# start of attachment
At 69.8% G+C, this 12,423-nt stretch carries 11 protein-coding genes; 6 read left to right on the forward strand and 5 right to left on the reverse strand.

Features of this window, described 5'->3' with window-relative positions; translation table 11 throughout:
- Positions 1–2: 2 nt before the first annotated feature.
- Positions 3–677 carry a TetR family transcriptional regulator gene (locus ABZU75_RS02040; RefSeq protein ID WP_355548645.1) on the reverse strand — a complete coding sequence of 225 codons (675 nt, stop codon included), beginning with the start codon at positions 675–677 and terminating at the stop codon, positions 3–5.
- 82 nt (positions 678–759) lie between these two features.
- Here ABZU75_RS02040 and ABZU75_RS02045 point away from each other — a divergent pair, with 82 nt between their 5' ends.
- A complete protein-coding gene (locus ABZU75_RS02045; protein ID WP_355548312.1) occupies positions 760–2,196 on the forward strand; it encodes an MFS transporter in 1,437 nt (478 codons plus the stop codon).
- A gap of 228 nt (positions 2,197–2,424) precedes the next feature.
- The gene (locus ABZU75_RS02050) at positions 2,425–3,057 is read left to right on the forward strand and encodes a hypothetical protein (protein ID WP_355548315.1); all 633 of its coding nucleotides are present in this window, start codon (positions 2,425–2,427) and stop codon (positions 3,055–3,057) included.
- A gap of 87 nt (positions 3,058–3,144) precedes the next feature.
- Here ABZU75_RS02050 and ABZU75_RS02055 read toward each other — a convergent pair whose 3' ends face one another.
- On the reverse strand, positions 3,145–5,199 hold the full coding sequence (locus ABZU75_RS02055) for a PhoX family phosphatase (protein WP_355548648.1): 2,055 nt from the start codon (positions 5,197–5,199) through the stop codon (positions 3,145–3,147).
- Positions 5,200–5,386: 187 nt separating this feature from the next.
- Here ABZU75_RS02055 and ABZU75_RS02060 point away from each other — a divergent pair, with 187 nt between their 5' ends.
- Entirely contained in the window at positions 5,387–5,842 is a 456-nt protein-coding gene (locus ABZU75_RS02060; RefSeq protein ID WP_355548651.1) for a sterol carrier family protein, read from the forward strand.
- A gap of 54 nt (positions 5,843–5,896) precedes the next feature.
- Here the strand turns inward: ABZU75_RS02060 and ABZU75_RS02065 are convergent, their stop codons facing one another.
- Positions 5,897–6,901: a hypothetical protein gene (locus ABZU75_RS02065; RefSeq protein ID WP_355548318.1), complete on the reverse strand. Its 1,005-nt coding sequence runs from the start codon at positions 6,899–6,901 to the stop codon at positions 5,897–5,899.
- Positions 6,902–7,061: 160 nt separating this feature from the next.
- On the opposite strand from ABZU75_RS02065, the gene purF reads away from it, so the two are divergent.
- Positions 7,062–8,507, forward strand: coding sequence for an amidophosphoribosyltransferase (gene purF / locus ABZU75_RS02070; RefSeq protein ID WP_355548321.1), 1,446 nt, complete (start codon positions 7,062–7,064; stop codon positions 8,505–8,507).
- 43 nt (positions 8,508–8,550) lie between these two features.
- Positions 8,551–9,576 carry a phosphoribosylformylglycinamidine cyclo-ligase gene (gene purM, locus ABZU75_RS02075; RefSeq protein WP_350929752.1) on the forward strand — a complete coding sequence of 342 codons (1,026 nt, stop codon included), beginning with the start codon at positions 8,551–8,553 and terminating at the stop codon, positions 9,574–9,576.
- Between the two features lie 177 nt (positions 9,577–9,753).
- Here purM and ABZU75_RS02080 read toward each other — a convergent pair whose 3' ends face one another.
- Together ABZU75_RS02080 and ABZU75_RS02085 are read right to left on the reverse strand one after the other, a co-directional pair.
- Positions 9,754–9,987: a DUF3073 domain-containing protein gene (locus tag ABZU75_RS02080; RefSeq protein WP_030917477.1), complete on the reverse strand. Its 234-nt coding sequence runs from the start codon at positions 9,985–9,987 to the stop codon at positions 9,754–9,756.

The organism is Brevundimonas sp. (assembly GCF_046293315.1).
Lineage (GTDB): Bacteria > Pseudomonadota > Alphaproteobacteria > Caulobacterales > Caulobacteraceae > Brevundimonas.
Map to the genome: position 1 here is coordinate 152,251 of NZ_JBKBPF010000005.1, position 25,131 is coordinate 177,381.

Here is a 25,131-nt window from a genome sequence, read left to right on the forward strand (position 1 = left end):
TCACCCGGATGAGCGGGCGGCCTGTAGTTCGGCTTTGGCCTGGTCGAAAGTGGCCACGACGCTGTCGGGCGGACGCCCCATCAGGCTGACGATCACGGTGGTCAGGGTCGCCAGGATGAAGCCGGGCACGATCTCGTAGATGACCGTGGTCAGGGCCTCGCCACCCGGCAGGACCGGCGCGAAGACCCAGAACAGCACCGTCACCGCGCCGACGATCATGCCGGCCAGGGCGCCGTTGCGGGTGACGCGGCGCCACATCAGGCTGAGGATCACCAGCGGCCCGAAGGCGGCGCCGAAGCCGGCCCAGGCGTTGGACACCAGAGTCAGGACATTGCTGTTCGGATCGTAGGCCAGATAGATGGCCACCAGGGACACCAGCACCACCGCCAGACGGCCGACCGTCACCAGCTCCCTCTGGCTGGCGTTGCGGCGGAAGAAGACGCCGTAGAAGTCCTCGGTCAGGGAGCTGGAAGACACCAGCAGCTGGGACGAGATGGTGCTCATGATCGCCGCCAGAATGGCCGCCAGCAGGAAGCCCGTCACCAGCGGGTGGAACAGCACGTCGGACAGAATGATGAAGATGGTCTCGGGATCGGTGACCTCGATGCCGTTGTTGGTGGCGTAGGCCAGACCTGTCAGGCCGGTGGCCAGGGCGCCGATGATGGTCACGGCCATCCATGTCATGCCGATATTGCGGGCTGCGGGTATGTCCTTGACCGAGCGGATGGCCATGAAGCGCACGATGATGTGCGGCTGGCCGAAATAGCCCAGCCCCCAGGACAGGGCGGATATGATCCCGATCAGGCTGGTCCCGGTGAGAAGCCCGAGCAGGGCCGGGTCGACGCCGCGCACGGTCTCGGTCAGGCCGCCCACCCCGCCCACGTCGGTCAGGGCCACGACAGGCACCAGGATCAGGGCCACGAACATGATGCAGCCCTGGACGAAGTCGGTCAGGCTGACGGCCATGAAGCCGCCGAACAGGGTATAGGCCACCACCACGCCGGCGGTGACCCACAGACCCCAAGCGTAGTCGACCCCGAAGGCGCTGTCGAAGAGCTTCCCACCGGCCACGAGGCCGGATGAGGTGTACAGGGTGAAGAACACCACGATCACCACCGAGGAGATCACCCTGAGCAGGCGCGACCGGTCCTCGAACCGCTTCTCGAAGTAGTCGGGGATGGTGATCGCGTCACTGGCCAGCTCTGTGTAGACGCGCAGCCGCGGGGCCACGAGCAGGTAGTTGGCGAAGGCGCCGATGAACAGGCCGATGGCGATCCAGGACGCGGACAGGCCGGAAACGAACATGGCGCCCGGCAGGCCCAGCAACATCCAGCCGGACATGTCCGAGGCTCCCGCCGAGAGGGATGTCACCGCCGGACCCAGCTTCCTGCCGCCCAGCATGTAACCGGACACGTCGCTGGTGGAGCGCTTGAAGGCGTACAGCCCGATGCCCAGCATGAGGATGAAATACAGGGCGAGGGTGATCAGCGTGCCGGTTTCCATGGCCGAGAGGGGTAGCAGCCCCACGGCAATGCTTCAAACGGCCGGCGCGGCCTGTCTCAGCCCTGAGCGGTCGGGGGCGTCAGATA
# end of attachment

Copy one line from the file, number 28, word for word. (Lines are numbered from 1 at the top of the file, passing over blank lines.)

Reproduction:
The organism is Brevundimonas sp. (assembly GCF_046293315.1).